The nave’s surrounding walls, from the west end to the north and south aisles and through into the presbytery on the east end, are smothered in white and reflect the sunlight pouring in from the lofty aisle and clerestory windows. Thick piers and tall, tan arches provide a helpful intermediary to the dark chocolate hues of the ceiling vault, organ and pews. In addition to covering the north and south aisle floors, blue carpeting runs from the west wall along the central aisle, adjoining the nave to the east end. Five equilateral, pointed arches on either side of the nave anchor the clerestory to the arcade and stone floor below. The upper level is roughly half the height of the lower level; a gallery or triforium would be neither practical nor necessary in such a limited space. The arch profiles consistently display of four layers of archivolts, and the outer etchings of each arch merge on their bottom ends to form rectangular support shafts that stream down the fronts of the piers. At roughly eleven feet from floor to peak, the arch elevation allows ample direct light emanating from the aisle windows to flood into the nave. Candles dangle from above and in front of each arch as a further luminescent reinforcement in the arcade.
Twelve piers form the skeletal foundation of the nave, and their prominence lies not in any ornate decoration but rather in their thickness and size. Each pier displays a profile of rounded half-columns, of perhaps a foot in diameter, sandwiching a rectangular support shaft that forms at the adjoined arch ends and leads downward in unison. Capital decoration is limited to thin, circular protrusions wrapping around the rounded shafts, circular indentations of similar thickness above this to demarcate the base of the arch from the top of the pier shaft, and bold, wavy rings that complement the arch ridges. Craning the line of sight upward, four clerestory windows lay perched above blank spandrals and vacant, white wall space. Recessed about a foot and a half into the thick wall, they are encased by a bulky arch and wall frame that seems more angular than round. The gradual depression of the lower window ledge and the outward flaring of its sides amplify the light flowing into the nave. Vague shaping of the tops of the wall arches into flattened strips above the windows reveals the sole decorative features of the clerestory walls. The windows are plainly transparent and contain hood-moulding and trefoil cusping that “[terminate] with carved heads;” their narrow shape and design date back to the Perpendicular gothic period.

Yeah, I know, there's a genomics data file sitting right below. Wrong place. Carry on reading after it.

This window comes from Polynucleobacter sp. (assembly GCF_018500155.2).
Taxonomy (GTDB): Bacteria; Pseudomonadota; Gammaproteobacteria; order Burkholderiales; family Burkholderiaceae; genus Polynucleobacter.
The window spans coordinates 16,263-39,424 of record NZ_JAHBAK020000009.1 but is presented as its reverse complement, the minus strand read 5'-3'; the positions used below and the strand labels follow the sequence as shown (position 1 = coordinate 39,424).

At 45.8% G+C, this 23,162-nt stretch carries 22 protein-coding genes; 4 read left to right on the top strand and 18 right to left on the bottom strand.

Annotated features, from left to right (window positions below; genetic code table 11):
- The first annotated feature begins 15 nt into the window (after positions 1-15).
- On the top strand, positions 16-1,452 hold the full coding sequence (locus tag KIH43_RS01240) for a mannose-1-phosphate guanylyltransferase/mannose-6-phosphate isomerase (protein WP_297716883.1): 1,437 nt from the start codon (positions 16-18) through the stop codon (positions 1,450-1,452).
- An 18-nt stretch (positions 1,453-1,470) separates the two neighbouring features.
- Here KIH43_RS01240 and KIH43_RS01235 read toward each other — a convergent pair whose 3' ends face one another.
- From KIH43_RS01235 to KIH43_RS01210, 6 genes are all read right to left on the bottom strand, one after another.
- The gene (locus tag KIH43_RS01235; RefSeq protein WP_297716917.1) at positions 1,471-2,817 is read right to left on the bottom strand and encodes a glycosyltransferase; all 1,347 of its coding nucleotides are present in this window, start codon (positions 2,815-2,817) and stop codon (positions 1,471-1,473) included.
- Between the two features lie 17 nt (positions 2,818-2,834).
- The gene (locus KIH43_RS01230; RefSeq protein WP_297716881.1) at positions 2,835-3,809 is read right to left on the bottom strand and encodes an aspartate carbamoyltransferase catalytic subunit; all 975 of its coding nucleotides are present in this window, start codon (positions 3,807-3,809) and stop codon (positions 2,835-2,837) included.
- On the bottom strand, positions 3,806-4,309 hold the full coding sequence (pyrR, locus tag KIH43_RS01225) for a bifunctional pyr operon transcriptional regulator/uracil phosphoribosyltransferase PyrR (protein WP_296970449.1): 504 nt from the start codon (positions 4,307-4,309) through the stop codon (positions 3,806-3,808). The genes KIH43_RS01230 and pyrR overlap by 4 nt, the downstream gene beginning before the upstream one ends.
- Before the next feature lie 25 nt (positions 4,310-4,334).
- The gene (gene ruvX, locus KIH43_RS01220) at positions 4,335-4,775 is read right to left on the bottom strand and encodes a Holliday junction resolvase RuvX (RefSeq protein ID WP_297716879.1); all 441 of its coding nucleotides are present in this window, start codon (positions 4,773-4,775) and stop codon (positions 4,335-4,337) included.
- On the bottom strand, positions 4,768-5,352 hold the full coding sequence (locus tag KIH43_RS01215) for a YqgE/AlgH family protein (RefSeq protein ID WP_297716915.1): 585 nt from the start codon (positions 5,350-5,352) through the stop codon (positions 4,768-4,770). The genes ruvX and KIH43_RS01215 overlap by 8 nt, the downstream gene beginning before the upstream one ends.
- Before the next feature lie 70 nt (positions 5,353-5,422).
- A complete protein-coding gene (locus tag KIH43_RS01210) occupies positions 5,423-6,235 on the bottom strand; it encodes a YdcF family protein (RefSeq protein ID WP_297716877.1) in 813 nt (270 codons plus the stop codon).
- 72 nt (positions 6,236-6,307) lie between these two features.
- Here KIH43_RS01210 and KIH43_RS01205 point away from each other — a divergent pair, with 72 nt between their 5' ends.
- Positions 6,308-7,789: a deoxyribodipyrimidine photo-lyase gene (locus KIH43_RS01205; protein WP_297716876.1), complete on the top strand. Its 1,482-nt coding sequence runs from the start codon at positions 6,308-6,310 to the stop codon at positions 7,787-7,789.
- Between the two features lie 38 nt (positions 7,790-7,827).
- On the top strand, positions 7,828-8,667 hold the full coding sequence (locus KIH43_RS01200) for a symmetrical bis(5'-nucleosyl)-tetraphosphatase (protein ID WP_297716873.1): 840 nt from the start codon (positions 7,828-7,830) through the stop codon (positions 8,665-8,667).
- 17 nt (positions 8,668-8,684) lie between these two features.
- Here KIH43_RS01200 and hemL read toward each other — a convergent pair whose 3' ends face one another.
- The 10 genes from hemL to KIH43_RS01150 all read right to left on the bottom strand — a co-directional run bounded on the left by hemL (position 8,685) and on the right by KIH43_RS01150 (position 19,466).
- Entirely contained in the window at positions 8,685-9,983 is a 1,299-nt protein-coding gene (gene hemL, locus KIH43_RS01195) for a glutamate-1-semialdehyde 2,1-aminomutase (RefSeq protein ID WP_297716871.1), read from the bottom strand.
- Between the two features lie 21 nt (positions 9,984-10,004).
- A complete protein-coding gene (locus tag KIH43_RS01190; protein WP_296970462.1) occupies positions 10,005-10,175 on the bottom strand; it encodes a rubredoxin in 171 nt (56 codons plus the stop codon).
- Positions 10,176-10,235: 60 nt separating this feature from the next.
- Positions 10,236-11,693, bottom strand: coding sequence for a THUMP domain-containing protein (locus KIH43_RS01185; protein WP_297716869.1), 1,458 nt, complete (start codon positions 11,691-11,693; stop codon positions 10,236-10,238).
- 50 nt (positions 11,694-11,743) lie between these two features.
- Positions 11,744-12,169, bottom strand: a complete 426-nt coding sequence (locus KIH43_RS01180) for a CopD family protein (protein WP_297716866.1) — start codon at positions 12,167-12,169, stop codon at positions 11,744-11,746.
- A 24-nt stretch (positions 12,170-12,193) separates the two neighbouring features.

These initial details – the simple arch and pier profiles, the thickness of the piers and the depths of the clerestory walls – suggest that various fundamental components of the St. Andrew’s Church were built during or up to the early Gothic period, from 1150-1250.